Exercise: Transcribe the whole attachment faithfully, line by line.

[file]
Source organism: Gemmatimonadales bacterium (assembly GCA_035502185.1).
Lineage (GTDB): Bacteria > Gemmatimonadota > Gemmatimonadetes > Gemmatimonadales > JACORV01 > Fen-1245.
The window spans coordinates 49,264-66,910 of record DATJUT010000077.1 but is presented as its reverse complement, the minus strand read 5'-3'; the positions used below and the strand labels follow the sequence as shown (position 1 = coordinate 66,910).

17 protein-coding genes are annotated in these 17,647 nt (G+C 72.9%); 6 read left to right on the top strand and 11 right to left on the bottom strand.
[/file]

Source organism: Gemmatimonadales bacterium (assembly GCA_035502185.1).
Lineage (GTDB): Bacteria > Gemmatimonadota > Gemmatimonadetes > Gemmatimonadales > JACORV01 > Fen-1245.
The window spans coordinates 49,264-66,910 of record DATJUT010000077.1 but is presented as its reverse complement, the minus strand read 5'-3'; the positions used below and the strand labels follow the sequence as shown (position 1 = coordinate 66,910).

17 protein-coding genes are annotated in these 17,647 nt (G+C 72.9%); 6 read left to right on the top strand and 11 right to left on the bottom strand.